How Does A Debt Driven Europe Become Covid-19 Epicenter Yet Again?
When Coventry reels from economic crisis, it appears that Europe becomes the epicenter yet again of economic woes. However, despite the economic woes in Europe there is still plenty of economic stimulus and hope for the European economy to rebound. In fact, the European stimulus package and other international monetary policies are having a positive impact on the European economy.
The European economic stimulus package was the first step in counteracting the negative effects of the global economic downturn. Many economists blamed the global financial meltdown on excessive stimulus measures, but others pointed out that the stimulus package itself was causing problems for Europe’s economy. Economic analysts say that the European Central Bank (ECB) must loosen its grip on the credit market to make it easier for financial institutions and businesses to borrow money and refinance their loans. The Financial Services Authority, which is the body that oversees the activities of financial lenders in Europe, has been critical of the ECB for years over its interest rate policies, which have led to detrimental effects on the functioning of the credit markets. These policies, according to the FSA, have made it harder for companies to borrow money in an effort to survive in a poor economic climate, and have also led to higher borrowing costs for consumers.
When European governments and the European Central Bank failed to increase lending to stimulate the economies of Europe, the effects on the credit markets were felt by all. The knee jerk reaction was to tighten the purse strings and take more money from people who should be paying less. Lenders tightened their belts so severely that there was not enough money to go around. With the threat of deflation looming and economic analysts predicting that the recession would last for at least the next two years, this has turned into the classic tale of Europe’s economic crisis.
When countries in Europe tried to increase borrowing to meet the financial requirements of the banking and financial sector, they found that it wasn’t possible to do so. Banks and other financial institutions began to tighten their belts again and tightened their credit lines, making it increasingly difficult to get loans and credit. Companies and households also had difficulties in getting loans, as they were finding it increasingly difficult to find loans with good rates and terms or to refinance their existing debt. When the economy became sluggish again, this meant that the entire system of credit and finance became very tight, creating the perfect storm for another potential crisis.
Now that Europe has emerged from the recession, it is starting to feel the effects of the credit crisis on the real economy
Consumer confidence has tumbled, and industrial growth has stalled. Consumer inflation is also beginning to rise, but this time it is rising in Germany and Italy where consumer confidence has tumbled. The European Central Bank (ECB) has taken a very aggressive approach to stabilizing the economy. However, this approach has backfired, as deflation has begun to eat away at European exports, making the recession more severe and pushing up the cost of the import of European goods.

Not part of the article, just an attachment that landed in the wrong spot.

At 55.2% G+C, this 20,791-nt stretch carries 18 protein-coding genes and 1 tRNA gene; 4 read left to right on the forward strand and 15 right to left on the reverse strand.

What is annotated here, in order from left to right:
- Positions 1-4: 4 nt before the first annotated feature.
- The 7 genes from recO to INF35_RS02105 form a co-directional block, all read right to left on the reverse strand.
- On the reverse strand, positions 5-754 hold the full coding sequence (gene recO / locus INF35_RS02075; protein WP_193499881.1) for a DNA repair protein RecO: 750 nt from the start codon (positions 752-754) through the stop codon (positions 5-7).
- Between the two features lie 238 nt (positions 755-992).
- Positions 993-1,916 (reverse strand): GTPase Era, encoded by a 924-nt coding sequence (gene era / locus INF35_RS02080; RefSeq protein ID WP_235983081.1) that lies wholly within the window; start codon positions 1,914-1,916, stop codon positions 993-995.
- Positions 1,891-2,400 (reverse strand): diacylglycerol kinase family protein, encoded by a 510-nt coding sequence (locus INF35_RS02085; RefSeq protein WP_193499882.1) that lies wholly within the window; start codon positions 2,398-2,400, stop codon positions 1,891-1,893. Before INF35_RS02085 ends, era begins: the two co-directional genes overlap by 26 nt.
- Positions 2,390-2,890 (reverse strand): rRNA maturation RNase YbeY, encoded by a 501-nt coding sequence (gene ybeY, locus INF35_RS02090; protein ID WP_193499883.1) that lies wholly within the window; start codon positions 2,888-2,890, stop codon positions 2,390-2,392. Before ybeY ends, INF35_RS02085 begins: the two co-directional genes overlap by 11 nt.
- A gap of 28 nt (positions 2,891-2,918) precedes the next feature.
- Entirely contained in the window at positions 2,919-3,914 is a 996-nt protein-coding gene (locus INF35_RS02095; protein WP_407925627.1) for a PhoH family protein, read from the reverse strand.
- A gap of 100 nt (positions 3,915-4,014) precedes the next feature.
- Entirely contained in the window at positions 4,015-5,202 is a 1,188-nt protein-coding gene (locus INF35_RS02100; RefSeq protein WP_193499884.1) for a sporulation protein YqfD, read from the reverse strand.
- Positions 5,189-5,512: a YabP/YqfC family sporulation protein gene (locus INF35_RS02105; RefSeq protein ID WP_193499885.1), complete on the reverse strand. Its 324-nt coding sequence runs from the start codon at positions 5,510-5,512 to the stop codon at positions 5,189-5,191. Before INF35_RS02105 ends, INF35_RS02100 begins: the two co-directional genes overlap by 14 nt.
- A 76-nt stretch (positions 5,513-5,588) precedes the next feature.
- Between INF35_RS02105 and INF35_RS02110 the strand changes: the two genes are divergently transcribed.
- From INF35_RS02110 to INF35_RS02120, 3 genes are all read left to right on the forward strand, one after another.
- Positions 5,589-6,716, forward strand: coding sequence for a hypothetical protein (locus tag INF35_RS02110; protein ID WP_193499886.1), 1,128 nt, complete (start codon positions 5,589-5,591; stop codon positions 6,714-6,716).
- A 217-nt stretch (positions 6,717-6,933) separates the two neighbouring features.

So while the economy has started to recover, the consumers are not
And while the Europeans have finally gotten the stimulus needed to stop the economic crisis in its tracks, they still cannot get the kind of deals cut in order to reduce their debts. It is becoming increasingly difficult for the Europeans to get any meaningful reductions in their debts. As things stand now, the debts of the European countries are still way too high relative to their productive capacity. To put it simply, Europe’s creditors are just sitting back and waiting for the Europeans to default on their debt – something that appears to be inevitable at this point in time.
In short, Europe has become a “zone of no returns” – a place where nobody really knows when the economic cycle will reverse and force the economy into a freefall. Most analysts agree that this recession is going to last for at least the next two years. The truth is that this recession is likely to be very severe. And it is only going to get worse before it gets better. Some analysts feel that we are already at the beginning stages of a new recession. If you are one of those who are counting the days to the recession, then you need to keep a close eye on developments within the European economy as very few analysts give it away.
This means that it is imperative that European governments do whatever it takes to stimulate the economy, especially in the financial sector
There is no other way that the governments can help the credit crisis. They can borrow money, which would help to reduce the burden on the public finances. Or they can implement policies that would prevent the banks from being tempted to lend even more credit. All of this would help to avert the looming specter of a debt-driven economy and a deep recession.